2017 California Native Plant Society Garden Tour

by Cassandra Winston, BTN Communications Intern

It’s about that time again…On Saturday, April 8th, the California Native Plant Society is holding their Annual Spring Garden Tour! A Back to Natives design in Santa Ana’s celebrated Floral Park Neighborhood will be featured on the tour! Every year the California Native Plant Society, also known as CNPS, holds a garden tour that showcases beautiful landscapes that are mostly made up of native plants. The gardens demonstrate that native plants look as attractive in a front or back yard as they do in wide open spaces.

Speaking of backyard, did we mention Back to Natives will be featured on the 2017 Tour? Back to Natives has been part of the annual CNPS Garden Tour for at least seven years (we’ve lost track), and we will also be featured in this year’s tour. This year tour participants will be able to see the newly installed backyard design in addition to the front which has grown exponentially since the Floral Park Home was featured in 2016.

Back to Natives’ landscapes are unique due to their ability to adapt to unpredictable climate. Drought resistance features include micro irrigation systems that conserve water by distributing it directly to individual plants – not to the entire landscape – and only as needed. Individual heads are also adjustable so that different plants in a station can receive different amounts of water while that station is active.

Looking back on the recent heavy rain events, minor floods are possible. What happens to all that excess water from the downpour? Well, Back to Natives also installs landscape drains – we call them gravel burritos – underground to carry excess water away from the house and away from the plants so that they do not drown. Instead excess water is diverted underground to replenish the aquifer. Soil excavated from installing landscape drains and hardscape is retained on site and used to create topography in most landscapes. The soil is saved from the landfill while the native plants are given the chance to thrive on a well-drained slope. The mounds even give the landscape additional visual interest and a sense of privacy.

Make sure to visit the Back to Natives landscape at the CNPS Garden Tour on Saturday, April 8th to check out our garden first-hand. According to CNPS, it is “one of several outstanding, successful, beautiful Orange County gardens on the tour.” The event is from 10 A.M. to 4 P.M. and tickets are free! Register at occnps.org for admittance; a guidebook with information and directions to all of the gardens will be included as well. This Back to Natives landscape will also make an appearance at 25th Annual Floral Park Home & Garden Tour on April 29 and 30. More info at floralparkhometour.com .

Visit our education page to learn more. If you would like to donate to Back to Natives, click here to see how you can make an impact on your community and environment. Nature thanks you.

What Native Plant Landscaping is NOT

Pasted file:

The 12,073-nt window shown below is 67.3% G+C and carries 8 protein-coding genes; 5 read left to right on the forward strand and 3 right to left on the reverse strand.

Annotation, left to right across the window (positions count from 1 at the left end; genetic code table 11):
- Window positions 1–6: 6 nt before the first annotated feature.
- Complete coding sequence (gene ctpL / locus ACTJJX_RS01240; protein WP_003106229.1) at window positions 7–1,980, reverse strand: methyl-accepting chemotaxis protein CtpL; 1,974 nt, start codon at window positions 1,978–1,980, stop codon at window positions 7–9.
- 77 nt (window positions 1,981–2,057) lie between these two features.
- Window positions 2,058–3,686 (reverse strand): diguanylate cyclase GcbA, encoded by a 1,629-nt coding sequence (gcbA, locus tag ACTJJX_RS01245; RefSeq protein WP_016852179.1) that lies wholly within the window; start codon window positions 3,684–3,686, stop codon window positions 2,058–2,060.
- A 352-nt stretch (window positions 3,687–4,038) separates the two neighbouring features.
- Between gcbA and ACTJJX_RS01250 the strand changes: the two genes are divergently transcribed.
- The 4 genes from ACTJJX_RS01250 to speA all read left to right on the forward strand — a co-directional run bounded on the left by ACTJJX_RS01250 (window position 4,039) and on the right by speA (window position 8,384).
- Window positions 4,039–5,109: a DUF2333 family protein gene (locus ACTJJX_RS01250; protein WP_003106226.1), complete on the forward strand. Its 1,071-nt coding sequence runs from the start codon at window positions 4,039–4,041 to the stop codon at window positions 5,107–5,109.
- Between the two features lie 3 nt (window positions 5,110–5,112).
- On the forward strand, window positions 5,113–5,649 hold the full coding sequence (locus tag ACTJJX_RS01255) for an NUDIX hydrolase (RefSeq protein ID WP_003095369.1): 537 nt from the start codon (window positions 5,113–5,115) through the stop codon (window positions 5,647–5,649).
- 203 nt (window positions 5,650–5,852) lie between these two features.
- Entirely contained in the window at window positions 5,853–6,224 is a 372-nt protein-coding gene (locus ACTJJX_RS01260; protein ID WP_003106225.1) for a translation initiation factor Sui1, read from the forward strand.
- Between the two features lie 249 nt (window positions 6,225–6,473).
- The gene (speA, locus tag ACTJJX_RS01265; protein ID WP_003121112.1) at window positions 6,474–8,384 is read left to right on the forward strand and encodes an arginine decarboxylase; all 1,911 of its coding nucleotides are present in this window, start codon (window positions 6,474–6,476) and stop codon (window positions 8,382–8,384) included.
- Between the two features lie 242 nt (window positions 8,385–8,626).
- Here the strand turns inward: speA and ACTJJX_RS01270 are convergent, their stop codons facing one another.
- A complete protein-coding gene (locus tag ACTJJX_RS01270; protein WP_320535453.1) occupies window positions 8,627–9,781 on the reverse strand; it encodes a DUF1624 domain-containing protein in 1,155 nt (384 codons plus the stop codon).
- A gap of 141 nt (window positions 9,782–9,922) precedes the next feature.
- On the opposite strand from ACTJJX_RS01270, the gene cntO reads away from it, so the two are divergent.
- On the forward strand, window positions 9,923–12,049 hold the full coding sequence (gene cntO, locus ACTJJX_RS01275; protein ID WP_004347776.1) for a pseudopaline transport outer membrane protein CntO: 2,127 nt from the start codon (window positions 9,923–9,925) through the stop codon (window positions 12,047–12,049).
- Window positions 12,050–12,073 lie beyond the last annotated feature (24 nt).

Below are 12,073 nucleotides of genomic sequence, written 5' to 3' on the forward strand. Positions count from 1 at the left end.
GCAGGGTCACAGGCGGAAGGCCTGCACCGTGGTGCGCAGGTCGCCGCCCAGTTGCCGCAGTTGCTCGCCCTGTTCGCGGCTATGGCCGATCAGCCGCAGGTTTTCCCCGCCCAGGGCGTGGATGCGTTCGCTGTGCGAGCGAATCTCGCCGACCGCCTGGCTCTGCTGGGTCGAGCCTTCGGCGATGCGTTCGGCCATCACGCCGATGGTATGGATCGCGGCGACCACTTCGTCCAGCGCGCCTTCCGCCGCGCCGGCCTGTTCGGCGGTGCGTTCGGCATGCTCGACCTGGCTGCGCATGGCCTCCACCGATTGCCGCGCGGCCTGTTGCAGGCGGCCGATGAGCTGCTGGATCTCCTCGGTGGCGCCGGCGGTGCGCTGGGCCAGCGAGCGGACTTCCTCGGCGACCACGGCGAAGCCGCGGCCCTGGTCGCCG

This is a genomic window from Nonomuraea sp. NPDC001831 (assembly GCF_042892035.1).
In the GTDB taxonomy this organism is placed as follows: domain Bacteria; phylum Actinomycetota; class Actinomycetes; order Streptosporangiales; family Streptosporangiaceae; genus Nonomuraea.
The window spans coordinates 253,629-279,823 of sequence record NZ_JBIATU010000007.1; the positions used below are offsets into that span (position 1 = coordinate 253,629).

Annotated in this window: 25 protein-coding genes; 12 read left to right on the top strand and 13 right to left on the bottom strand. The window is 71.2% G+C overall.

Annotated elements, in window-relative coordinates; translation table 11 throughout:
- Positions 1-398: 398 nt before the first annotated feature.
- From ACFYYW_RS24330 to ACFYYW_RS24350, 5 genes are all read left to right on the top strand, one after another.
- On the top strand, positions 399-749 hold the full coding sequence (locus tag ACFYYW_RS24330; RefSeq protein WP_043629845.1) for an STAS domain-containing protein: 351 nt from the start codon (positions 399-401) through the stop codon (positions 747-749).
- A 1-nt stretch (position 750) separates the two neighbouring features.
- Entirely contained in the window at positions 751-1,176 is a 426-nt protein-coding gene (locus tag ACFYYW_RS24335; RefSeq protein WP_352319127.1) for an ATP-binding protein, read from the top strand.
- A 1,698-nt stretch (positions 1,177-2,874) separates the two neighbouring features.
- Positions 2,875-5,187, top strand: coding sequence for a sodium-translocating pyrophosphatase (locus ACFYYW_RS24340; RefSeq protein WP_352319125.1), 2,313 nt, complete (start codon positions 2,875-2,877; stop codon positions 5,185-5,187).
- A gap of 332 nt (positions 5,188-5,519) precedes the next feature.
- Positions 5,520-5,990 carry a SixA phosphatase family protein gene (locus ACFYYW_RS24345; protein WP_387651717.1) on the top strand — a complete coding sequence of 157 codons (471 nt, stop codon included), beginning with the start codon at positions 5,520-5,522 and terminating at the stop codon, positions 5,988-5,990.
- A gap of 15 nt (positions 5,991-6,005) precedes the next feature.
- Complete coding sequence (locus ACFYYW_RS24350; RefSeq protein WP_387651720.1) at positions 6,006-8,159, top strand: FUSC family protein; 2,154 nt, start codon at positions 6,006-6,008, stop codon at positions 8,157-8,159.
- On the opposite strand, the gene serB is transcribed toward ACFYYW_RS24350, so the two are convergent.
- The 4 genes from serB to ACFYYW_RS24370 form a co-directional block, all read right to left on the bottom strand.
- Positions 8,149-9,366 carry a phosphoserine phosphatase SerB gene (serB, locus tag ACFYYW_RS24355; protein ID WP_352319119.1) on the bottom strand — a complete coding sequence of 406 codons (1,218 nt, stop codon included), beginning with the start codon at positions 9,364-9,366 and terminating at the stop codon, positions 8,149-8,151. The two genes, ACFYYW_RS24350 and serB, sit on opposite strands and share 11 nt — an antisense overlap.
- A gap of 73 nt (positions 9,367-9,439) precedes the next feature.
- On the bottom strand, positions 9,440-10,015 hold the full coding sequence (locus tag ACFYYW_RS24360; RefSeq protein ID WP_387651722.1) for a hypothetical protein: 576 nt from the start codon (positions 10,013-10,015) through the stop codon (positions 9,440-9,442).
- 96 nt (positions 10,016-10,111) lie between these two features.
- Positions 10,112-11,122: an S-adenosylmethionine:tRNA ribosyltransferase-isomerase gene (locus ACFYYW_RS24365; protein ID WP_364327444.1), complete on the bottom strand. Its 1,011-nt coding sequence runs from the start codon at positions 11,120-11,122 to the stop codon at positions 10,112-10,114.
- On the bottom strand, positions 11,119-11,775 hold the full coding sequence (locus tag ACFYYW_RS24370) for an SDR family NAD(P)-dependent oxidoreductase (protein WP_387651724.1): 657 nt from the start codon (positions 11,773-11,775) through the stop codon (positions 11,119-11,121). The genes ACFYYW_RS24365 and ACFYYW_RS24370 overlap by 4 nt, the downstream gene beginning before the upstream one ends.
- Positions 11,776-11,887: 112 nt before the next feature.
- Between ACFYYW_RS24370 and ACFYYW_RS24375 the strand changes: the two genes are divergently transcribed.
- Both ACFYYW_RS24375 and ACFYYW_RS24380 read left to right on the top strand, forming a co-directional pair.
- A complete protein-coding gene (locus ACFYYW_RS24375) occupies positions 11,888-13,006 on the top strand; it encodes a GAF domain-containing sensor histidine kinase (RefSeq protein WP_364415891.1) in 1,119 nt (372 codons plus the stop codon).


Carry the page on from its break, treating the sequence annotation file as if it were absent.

landscape-design
A Back to Natives Native Plant Design. Want your own? Click HERE.

Sometimes native plant landscaping gets a bad rap. That is because there are those who feel that a native plant landscape simply means deciding to not mow, and neglecting to research the plants that are actually native to their area. They do not create a design or develop a plan. I perform habitat restoration, but I also use my skills to create beautiful and sustainable native landscapes here in California. I always use a plan and then maintain the landscape for the animals, but also considering the aesthetic appearance of the plantings. Without some modicum of design, your neighbors will not appreciate the beauty of locally native plants and want them in their yard.

A beautiful, mature native plant landscape by Back to Natives.
A beautiful, mature native plant landscape by Back to Natives.

Don’t fall prey to hubris and think that just because you planted it, or just didn’t bother to mow it, that you created a natural wildland beneficial to you, your neighbors and to local wildlife. Yes some native animals can use a nonnative weed lot, but it is subsistence living for them, not thriving, quality habitat. A weed lot with no rhyme or reason in your front yard creates enmity around the idea of native gardens, not encouraging the use of local natives in landscaping! This gives a bad name and a black eye to what I and so many others are trying to accomplish, namely to show the real beauty of native landscaping, with little to no maintenance and little to no irrigation.

Just ceasing to mow is not landscaping. It is being an inconsiderate neighbor, and an irresponsible environmentalist by allowing nonnative invasives to establish a seed base from which to invade nearby natural areas! Yes some native animals can use nonnative weed lots to subsist, but weed lots are not viable long term habitat for native animals to thrive in. We must work to turn weed lots into habitat areas. – Reginald Durant, BTN Executive Director

Looking to buy some native plants? The Back to Natives Nursery is open Tuesday – Saturday, 10AM to 3PM. We have numerous species of locally native plants for sale! Please email us to inquire about plant availability, and PLEASE obtain directions before getting in your car! The best directions can be found on our website. See you soon!